Posted on June 2, 2008 by Flames
Bestial by William Carl
Permuted Press 2008
When I finished reading Bestial, the first thing I thought was, ‘This was everything a zombie novel should be.’ This is rather strange, considering that the book I’d just read had been chiefly concerned with werewolves.
I had certain expectations when I started reading this, a werewolf novel. There would be grisly deaths every full moon, of course. There would most likely be a small town where everyone seems to know each other, which would lead to drama as everyone became a suspect. There would be a bloody shootout towards the end, with the beast being killed by a silver bullet. The true culprit would come as a surprise to the terrified townsfolk, but not to me, the reader. I would have seen it coming after the first few chapters.
Truth be told, I wasn’t particularly looking forward to reading this. Werewolf novels just don’t do anything for me. The creatures themselves are interesting and great for symbolism, but the plots they usually get caught in… not so much.
Imagine my surprise when the novel started with a bank robbery, which is sabotaged by one of William Carl’s truly disturbing monsters. But, wait, where was the pleasant town? Why are we being shown the monster straight away? Aren’t we supposed to be ‘kept in the dark’ for the first hundred pages or so?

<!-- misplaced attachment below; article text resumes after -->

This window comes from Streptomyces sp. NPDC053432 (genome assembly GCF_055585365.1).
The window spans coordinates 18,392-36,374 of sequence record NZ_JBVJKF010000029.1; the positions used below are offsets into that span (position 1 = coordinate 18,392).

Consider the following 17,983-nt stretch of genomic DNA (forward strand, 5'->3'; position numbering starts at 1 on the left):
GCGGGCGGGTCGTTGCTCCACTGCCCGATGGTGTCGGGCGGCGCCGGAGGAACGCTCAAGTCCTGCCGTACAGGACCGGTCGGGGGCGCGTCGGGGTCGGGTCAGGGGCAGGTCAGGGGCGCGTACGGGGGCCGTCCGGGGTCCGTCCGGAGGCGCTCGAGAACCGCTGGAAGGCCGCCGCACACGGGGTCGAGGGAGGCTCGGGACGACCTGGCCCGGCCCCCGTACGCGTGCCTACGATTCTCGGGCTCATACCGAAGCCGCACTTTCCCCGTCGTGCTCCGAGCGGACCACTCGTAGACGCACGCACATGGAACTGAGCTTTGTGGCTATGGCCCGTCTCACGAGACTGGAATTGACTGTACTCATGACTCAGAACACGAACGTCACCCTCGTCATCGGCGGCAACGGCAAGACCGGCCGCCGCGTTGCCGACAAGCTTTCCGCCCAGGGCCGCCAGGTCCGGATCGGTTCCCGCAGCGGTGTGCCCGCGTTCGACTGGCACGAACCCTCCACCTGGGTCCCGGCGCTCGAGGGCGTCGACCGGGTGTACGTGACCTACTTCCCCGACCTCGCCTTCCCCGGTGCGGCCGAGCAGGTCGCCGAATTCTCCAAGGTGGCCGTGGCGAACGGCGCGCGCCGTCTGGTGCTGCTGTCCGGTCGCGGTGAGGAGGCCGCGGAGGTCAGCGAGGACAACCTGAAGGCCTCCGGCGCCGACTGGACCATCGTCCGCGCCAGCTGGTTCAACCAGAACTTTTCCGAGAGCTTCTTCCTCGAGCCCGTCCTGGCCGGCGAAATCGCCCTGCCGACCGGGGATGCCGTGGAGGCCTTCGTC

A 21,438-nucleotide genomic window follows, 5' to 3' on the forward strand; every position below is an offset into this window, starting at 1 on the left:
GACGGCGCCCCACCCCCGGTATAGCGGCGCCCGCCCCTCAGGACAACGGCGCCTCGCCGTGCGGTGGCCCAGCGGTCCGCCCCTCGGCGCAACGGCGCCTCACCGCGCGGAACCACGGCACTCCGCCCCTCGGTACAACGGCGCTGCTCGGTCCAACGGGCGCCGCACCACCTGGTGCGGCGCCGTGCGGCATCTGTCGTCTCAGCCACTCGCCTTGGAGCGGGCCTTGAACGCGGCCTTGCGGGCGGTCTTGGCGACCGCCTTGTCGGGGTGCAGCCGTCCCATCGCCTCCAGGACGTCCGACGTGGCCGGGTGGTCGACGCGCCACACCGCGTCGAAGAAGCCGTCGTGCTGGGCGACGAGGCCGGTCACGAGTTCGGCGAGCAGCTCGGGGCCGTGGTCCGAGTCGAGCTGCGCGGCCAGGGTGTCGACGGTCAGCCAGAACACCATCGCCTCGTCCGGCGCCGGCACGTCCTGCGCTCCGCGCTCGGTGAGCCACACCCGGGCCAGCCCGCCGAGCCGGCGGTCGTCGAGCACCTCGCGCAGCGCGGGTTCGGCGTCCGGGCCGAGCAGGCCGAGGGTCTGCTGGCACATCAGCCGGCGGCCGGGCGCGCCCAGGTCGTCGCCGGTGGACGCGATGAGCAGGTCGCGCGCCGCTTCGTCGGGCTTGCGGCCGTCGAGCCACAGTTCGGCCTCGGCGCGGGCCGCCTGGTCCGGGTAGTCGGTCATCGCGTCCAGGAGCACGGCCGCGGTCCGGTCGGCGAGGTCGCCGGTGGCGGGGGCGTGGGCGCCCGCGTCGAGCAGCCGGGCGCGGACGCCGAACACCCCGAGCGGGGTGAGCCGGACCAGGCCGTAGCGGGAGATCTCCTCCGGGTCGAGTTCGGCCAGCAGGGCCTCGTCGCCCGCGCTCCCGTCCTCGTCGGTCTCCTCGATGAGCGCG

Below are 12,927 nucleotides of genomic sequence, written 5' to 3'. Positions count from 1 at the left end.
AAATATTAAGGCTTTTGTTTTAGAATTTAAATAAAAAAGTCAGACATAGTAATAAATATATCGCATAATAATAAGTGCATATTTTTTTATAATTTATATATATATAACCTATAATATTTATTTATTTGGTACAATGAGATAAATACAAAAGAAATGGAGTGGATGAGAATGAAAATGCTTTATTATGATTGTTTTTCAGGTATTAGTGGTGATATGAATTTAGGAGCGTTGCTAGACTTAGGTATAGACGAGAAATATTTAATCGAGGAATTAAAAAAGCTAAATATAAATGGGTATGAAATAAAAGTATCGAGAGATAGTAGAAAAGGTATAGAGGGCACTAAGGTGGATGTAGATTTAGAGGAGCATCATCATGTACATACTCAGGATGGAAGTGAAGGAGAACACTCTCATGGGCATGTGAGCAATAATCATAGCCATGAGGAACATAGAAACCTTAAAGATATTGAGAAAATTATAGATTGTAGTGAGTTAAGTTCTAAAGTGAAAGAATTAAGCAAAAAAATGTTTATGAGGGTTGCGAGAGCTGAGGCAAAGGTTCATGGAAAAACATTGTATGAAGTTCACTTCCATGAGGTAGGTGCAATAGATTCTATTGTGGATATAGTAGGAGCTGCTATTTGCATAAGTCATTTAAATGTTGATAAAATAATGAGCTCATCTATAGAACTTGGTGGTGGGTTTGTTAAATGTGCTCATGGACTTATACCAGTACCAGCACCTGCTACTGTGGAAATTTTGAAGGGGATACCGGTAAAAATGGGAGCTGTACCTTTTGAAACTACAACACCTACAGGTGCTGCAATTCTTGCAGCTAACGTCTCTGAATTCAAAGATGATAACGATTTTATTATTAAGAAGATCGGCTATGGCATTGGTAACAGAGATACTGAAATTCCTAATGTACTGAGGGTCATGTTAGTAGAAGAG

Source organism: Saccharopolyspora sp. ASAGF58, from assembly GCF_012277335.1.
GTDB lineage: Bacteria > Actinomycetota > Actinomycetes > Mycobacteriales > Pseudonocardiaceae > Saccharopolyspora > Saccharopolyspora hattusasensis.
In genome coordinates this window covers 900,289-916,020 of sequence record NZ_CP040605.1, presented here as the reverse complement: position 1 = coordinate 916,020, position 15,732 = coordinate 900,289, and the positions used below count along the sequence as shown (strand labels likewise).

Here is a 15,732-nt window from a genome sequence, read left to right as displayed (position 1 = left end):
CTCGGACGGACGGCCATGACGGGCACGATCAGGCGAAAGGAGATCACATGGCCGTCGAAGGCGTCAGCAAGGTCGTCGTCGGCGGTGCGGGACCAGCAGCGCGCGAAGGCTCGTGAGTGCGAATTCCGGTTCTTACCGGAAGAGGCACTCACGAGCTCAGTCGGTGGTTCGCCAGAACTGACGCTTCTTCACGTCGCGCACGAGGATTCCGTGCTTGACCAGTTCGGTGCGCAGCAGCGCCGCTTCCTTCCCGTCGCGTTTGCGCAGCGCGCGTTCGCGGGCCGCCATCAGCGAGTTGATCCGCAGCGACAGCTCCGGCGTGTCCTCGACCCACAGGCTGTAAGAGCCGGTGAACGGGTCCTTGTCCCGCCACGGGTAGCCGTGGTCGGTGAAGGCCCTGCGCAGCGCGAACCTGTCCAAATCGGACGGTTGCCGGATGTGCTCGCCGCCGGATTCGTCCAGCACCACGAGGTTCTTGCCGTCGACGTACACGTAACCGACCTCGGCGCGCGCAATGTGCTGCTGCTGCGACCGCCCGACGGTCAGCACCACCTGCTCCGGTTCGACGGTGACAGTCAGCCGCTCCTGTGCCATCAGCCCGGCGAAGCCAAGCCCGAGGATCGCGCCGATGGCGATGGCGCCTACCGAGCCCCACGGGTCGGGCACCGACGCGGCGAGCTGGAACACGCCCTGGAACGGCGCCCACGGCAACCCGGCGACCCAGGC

No, not with this novel. These werewolves are much more like zombies, in that they’re out there, they’re out for blood, and there are thousands of them. It’s an interesting twist on the trope, which works out surprisingly well.
The similarities between these werewolves and zombies irked me in the beginning. After all, weren’t these just zombies with fur and maybe more aggression? What was going to set this book apart from other post-apocalyptic fiction?
Characterization, it turned out. Not only are the survivors interesting, strong, flawed individuals, but we get a glimpse at the human side of the monsters: the victims transform into beasts three nights in a row, but are forced to live with themselves during the daylight hours.
Not only that, but the survivors are forced to deal with them. Although this novel is set up to be a few hundred pages of gore, violence, and action, there’s much more to it. Yes, there is plenty to satisfy those out for an action-packed read, but the main draw of this novel is the glimpse it grants the reader of the parts of the human mind we rarely see: both the dark and depraved side, but also the parts of what makes us human that we can be proud of.
This novel is much more than just another werewolf novel. Fans of thoughtful spec fic and post-apocalyptic mayhem alike should make sure they get their hands on a copy of Bestial. It won’t disappoint.
Review by Leah Clarke